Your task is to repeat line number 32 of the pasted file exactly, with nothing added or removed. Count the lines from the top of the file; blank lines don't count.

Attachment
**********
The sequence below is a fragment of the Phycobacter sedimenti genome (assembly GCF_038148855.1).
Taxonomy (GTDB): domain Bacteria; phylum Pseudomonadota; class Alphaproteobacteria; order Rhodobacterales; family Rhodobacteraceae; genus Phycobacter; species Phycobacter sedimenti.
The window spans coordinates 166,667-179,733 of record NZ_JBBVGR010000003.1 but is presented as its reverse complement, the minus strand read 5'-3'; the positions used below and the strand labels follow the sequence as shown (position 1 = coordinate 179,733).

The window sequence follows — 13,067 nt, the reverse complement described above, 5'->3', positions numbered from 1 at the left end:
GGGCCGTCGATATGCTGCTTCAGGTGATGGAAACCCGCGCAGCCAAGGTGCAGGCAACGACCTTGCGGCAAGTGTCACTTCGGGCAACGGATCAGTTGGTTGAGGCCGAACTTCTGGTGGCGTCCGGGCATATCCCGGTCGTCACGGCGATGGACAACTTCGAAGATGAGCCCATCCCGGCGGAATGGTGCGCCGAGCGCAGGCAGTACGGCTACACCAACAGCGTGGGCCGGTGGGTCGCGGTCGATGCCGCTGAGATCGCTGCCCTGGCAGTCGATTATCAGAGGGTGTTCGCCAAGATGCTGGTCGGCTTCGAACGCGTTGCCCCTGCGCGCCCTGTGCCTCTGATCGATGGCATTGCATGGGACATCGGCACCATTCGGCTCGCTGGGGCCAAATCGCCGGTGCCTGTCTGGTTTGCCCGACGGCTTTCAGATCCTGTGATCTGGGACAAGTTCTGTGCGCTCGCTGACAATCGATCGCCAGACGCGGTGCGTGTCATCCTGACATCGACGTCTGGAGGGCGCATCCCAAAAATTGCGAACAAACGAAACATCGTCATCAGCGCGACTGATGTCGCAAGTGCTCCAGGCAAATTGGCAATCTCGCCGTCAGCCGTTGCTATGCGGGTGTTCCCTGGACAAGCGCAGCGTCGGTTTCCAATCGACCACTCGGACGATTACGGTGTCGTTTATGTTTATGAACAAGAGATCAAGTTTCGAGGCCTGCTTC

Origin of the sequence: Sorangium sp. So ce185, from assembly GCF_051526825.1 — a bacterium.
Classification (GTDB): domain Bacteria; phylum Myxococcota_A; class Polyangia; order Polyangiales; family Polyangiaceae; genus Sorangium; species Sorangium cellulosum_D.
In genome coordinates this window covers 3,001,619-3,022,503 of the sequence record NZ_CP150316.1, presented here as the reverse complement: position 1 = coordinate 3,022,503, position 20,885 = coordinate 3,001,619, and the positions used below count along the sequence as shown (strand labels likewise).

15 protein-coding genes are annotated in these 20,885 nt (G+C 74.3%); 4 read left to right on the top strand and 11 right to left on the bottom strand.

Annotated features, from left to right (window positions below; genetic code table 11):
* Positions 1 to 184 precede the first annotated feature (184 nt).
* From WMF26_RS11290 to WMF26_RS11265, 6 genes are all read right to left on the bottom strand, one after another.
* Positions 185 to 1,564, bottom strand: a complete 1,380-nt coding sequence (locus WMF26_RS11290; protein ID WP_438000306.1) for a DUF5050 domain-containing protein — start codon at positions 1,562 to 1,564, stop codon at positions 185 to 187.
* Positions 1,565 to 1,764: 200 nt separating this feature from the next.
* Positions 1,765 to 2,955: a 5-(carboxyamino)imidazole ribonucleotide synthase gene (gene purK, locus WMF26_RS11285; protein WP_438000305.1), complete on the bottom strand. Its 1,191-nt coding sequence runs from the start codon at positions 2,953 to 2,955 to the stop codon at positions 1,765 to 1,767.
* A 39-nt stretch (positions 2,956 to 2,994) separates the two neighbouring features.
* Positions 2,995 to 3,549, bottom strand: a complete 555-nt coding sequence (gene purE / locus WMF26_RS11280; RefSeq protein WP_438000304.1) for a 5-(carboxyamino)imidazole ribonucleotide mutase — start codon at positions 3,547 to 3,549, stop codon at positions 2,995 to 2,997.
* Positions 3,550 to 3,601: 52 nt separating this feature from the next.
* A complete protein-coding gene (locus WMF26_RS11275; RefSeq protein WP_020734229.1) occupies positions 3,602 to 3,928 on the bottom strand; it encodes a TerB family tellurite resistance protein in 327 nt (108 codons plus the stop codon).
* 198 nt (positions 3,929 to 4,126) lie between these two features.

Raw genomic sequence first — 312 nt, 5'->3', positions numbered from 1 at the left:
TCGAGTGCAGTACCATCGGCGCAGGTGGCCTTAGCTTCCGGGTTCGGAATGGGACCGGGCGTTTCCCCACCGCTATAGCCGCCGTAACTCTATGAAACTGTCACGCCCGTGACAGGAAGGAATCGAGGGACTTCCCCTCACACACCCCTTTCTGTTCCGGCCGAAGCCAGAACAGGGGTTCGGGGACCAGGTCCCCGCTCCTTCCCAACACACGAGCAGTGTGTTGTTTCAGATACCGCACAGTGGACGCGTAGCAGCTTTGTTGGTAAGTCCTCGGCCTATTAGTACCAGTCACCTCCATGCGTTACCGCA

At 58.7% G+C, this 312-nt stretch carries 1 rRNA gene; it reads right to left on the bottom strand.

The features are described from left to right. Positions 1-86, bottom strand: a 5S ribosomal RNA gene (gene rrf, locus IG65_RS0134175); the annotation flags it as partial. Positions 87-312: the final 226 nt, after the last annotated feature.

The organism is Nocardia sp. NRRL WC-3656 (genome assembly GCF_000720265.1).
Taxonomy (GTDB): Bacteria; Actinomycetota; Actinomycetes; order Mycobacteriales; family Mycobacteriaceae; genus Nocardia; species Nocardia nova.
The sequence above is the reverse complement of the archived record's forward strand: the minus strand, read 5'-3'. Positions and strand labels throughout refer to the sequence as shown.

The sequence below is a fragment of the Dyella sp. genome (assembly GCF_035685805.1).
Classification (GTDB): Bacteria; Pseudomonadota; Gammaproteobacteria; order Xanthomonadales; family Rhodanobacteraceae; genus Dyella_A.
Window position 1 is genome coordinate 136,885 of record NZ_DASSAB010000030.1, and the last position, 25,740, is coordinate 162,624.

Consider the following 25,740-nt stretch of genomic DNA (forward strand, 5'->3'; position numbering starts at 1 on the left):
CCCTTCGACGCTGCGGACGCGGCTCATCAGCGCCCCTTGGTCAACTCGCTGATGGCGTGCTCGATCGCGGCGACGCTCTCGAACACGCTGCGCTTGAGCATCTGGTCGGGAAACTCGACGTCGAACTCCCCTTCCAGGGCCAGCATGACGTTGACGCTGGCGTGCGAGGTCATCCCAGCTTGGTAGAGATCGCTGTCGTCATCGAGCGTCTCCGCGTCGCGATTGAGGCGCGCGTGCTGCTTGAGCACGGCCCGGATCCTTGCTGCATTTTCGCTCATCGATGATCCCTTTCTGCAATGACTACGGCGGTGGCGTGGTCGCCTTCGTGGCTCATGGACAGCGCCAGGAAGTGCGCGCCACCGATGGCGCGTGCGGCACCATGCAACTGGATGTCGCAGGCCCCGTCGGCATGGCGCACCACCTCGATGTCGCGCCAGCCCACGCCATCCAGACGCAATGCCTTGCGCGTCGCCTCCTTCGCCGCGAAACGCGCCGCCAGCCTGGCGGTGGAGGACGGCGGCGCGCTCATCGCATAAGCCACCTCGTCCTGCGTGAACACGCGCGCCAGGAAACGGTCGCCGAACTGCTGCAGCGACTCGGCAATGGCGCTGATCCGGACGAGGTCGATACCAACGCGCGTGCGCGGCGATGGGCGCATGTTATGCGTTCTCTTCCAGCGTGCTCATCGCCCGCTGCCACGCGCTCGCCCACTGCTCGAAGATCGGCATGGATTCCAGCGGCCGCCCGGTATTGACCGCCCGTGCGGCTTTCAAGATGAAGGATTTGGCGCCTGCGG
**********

CCCTTCGACGCTGCGGACGCGGCTCATCAGCGCCCCTTGGTCAACTCGCTGATGGCGTGCTCGATCGCGGCGACGCTCTCGAACACGCTGCGCTTGAGCATCTGGTCGGGAAACTCGACGTCGAACTCCCCTTCCAGGGCCAGCATGACGTTGACGCTGGCGTGCGAGGTCATCCCAGCTTGGTAGAGATCGCTGTCGTCATCGAGCGTCTCCGCGTCGCGATTGAGGCGCGCGTGCTGCTTGAGCACGGCCCGGATCCTTGCTGCATTTTCGCTCATCGATGATCCCTTTCTGCAATGACTACGGCGGTGGCGTGGTCGCCTTCGTGGCTCATGGACAGCGCCAGGAAGTGCGCGCCACCGATGGCGCGTGCGGCACCATGCAACTGGATGTCGCAGGCCCCGTCGGCATGGCGCACCACCTCGATGTCGCGCCAGCCCACGCCATCCAGACGCAATGCCTTGCGCGTCGCCTCCTTCGCCGCGAAACGCGCCGCCAGCCTGGCGGTGGAGGACGGCGGCGCGCTCATCGCATAAGCCACCTCGTCCTGCGTGAACACGCGCGCCAGGAAACGGTCGCCGAACTGCTGCAGCGACTCGGCAATGGCGCTGATCCGGACGAGGTCGATACCAACGCGCGTGCGCGGCGATGGGCGCATGTTATGCGTTCTCTTCCAGCGTGCTCATCGCCCGCTGCCACGCGCTCGCCCACTGCTCGAAGATCGGCATGGATTCCAGCGGCCGCCCGGTATTGACCGCCCGTGCGGCTTTCAAGATGAAGGATTTGGCGCCTGCGG